Retina Health Series

Retinal Tears

The retina is the inner lining of the eye; it is the thin, light-sensitive tissue that generates vision. Tears can form in the retina, creating a risk of retinal detachment and severe loss of vision.


Symptoms

A patient with an acute retinal tear may experience the sudden onset of black spots or “floaters” in the affected eye. This can have the appearance of someone shaking pepper in your vision. Flashes of light (Photopsia) are another common symptom.

If there is associated vitreous hemorrhage (bleeding in the clear cavity of the eye) or retinal detachment, additional symptoms can include blurred vision or a shadow as if curtains are closing in from the peripheral (side) vision. However, in some cases, a retinal tear may not manifest any noticeable symptoms.


Causes

The vitreous is a clear gel-like substance that fills in the back cavity of the eye which is lined by the retina. At birth, this gel is attached to the retina, but as we age, the gel separates from the retina creating a posterior vitreous detachment or PVD. In most cases, this happens without any issue.

Figure 1. Laser photocoagulation around retinal tear with small hemorrhage. Photo courtesy of Larry Halperin, MD

However, in people who have an inherently more “sticky” vitreous, as the vitreous separates from the retina, it pulls abnormally (abnormal vitreo-retinal adhesion) and causes the retina to tear. Although retinal tears may also occur as a result of eye trauma, most retinal tears occur spontaneously due to a PVD.retina. At birth, this gel is attached to the retina, but as we age, the gel separates from the retina creating a posterior vitreous detachment or PVD. In most cases, this happens without any issue.

Risk factors

Risk factors are not required to develop a retinal tear, but they make the likelihood greater. These factors include:

  • Advanced age
  • Degree of myopia (nearsightedness)
  • Associated lattice degeneration (thin patches in the retina)
  • Trauma
  • Family history of retinal tears or detachment
  • Prior eye surgery

There is no way to predict who might develop a retinal tear or when it might occur.


Diagnostic testing

A thorough and timely examination by an ophthalmologist using scleral depression (applying slight pressure to the eye) and/or a 3-mirror lens is the most important step in diagnosing a retinal tear. In cases where there is a limited view of the retina due to overlying hemorrhage, ophthalmic ultrasound may be required to aid in diagnosing a retinal tear.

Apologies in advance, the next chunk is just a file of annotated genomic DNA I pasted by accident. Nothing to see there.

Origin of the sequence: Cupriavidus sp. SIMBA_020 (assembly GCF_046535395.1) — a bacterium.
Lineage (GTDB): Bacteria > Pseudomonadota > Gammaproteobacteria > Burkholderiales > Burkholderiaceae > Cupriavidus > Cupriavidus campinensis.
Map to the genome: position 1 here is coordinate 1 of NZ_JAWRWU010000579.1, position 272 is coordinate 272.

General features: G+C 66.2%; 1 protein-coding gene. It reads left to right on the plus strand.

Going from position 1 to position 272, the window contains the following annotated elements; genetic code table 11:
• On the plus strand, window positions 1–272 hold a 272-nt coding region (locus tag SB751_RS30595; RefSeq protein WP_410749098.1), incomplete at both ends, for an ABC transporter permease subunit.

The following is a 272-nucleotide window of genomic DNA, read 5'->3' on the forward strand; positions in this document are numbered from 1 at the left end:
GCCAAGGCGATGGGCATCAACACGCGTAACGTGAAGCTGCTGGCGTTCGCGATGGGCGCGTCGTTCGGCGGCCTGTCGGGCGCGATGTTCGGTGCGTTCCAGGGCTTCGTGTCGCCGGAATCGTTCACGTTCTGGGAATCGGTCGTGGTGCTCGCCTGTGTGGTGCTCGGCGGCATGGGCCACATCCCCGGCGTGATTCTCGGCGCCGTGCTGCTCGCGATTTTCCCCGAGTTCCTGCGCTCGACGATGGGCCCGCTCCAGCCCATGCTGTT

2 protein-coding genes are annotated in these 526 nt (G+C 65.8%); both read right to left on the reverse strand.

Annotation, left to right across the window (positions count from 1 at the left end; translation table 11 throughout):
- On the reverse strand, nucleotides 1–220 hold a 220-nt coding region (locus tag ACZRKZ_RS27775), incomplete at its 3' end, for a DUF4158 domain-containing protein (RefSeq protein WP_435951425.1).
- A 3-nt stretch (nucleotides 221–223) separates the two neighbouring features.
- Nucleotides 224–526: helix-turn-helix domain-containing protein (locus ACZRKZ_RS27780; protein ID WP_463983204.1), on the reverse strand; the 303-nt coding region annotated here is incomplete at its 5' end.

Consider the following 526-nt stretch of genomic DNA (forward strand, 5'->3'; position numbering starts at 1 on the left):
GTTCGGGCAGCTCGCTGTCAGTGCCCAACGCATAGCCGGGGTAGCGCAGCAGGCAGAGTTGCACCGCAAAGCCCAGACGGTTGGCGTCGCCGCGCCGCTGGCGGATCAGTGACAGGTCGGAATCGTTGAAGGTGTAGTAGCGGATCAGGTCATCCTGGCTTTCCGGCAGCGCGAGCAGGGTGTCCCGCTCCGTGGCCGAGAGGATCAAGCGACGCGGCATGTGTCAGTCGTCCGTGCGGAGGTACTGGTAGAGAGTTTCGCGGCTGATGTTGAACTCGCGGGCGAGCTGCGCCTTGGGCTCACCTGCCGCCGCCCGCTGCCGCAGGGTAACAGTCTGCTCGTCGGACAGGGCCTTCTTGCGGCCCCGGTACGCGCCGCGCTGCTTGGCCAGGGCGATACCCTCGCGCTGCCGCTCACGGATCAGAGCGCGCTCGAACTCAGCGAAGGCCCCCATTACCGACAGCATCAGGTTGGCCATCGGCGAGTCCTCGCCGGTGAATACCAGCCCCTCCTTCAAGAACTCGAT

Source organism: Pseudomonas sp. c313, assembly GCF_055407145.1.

Treatment and prognosis

If a retinal tear is diagnosed promptly before it progresses to retinal detachment, the prognosis is extremely good. Retinal tears are typically treated with laser or a freezing procedure (cryotherapy). Treatment is performed in an office setting and is very effective and quite safe.

Topical or local anesthesia is utilized, and the procedure is only mildly uncomfortable. The treatment creates spot-welding around the edges of the tear that nearly eliminates the risk of the tear progressing to retinal detachment. After a tear has been treated, there remains a future risk of developing additional, separate retinal tears; therefore, continued monitoring is important.

Not all retinal tears require treatment. When low-risk tears are identified in patients who have no symptoms, these tears can be observed without treatment. Some tears “treat themselves,” meaning they develop adhesion around the tear without treatment, and these situations can be followed without treatment as well.


Authors

THANK YOU TO THE RETINA HEALTH SERIES AUTHORS

Sophie J. Bakri, MD  Audina Berrocal, MD 
Antonio Capone, Jr., MD Netan Choudhry, MD, FRCS-C
Thomas Ciulla, MD, MBA  Pravin U. Dugel, MD
Geoffrey G. Emerson, MD, PhD Roger A. Goldberg, MD, MBA
Darin R. Goldman, MD

Dilraj S. Grewal, MD

Larry Halperin, MD Vincent S. Hau, MD, PhD
Suber S. Huang, MD, MBA Mark S. Humayun, MD, PhD 
Peter K. Kaiser, MD M. Ali Khan, MD
Anat Loewenstein, MD  Mathew J. MacCumber, MD, PhD
Maya Maloney, MD Hossein Nazari, MD 
Oded Ohana, MD, MBA George Parlitsis, MD 
Jonathan L. Prenner, MD Gilad Rabina, MD
Carl D. Regillo, MD, FACS Andrew P. Schachat, MD 

Michael Seider, MD

Eduardo Uchiyama, MD 
Allen Z. Verne, MD Yoshihiro Yonekawa, MD

EDITOR
John T. Thompson, MD

MEDICAL ILLUSTRATOR
Tim Hengst

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Copyright 2016 The Foundation of the American Society of Retina Specialists. All rights reserved.